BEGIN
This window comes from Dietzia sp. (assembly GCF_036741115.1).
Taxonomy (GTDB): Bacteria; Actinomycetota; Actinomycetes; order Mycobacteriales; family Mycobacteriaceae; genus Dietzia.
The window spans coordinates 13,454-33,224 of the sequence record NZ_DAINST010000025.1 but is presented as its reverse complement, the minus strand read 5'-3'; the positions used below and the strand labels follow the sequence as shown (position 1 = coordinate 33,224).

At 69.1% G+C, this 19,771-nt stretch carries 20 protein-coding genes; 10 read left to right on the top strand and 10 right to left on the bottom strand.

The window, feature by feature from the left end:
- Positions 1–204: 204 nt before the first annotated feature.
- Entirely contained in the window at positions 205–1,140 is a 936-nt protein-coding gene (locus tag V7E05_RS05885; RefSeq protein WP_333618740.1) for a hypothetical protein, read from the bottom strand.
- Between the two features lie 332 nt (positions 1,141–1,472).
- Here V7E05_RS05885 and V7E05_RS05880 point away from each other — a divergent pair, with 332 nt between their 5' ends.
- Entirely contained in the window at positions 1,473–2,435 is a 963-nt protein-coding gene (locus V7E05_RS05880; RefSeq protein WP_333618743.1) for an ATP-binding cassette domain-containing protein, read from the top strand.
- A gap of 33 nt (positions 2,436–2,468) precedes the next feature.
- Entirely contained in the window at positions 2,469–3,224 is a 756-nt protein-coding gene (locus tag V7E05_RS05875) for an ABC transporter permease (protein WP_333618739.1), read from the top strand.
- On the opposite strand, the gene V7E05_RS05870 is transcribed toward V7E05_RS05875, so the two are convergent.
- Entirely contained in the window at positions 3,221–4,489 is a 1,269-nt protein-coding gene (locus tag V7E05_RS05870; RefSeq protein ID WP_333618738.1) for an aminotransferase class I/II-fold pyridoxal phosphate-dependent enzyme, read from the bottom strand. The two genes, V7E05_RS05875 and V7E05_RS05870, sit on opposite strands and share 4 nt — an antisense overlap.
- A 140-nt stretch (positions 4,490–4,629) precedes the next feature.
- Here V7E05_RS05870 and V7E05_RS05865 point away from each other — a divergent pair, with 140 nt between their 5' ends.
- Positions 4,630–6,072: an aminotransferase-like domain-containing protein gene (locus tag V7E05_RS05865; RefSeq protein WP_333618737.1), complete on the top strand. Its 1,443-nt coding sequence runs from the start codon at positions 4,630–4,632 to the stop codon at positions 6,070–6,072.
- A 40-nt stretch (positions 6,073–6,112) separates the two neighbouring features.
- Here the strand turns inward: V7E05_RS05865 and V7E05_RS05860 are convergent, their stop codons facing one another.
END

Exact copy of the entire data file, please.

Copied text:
This window comes from Dietzia sp. (assembly GCF_036741115.1).
Taxonomy (GTDB): Bacteria; Actinomycetota; Actinomycetes; order Mycobacteriales; family Mycobacteriaceae; genus Dietzia.
The window spans coordinates 13,454-33,224 of the sequence record NZ_DAINST010000025.1 but is presented as its reverse complement, the minus strand read 5'-3'; the positions used below and the strand labels follow the sequence as shown (position 1 = coordinate 33,224).

At 69.1% G+C, this 19,771-nt stretch carries 20 protein-coding genes; 10 read left to right on the top strand and 10 right to left on the bottom strand.

The window, feature by feature from the left end:
- Positions 1–204: 204 nt before the first annotated feature.
- Entirely contained in the window at positions 205–1,140 is a 936-nt protein-coding gene (locus tag V7E05_RS05885; RefSeq protein WP_333618740.1) for a hypothetical protein, read from the bottom strand.
- Between the two features lie 332 nt (positions 1,141–1,472).
- Here V7E05_RS05885 and V7E05_RS05880 point away from each other — a divergent pair, with 332 nt between their 5' ends.
- Entirely contained in the window at positions 1,473–2,435 is a 963-nt protein-coding gene (locus V7E05_RS05880; RefSeq protein WP_333618743.1) for an ATP-binding cassette domain-containing protein, read from the top strand.
- A gap of 33 nt (positions 2,436–2,468) precedes the next feature.
- Entirely contained in the window at positions 2,469–3,224 is a 756-nt protein-coding gene (locus tag V7E05_RS05875) for an ABC transporter permease (protein WP_333618739.1), read from the top strand.
- On the opposite strand, the gene V7E05_RS05870 is transcribed toward V7E05_RS05875, so the two are convergent.
- Entirely contained in the window at positions 3,221–4,489 is a 1,269-nt protein-coding gene (locus tag V7E05_RS05870; RefSeq protein ID WP_333618738.1) for an aminotransferase class I/II-fold pyridoxal phosphate-dependent enzyme, read from the bottom strand. The two genes, V7E05_RS05875 and V7E05_RS05870, sit on opposite strands and share 4 nt — an antisense overlap.
- A 140-nt stretch (positions 4,490–4,629) precedes the next feature.
- Here V7E05_RS05870 and V7E05_RS05865 point away from each other — a divergent pair, with 140 nt between their 5' ends.
- Positions 4,630–6,072: an aminotransferase-like domain-containing protein gene (locus tag V7E05_RS05865; RefSeq protein WP_333618737.1), complete on the top strand. Its 1,443-nt coding sequence runs from the start codon at positions 4,630–4,632 to the stop codon at positions 6,070–6,072.
- A 40-nt stretch (positions 6,073–6,112) separates the two neighbouring features.
- Here the strand turns inward: V7E05_RS05865 and V7E05_RS05860 are convergent, their stop codons facing one another.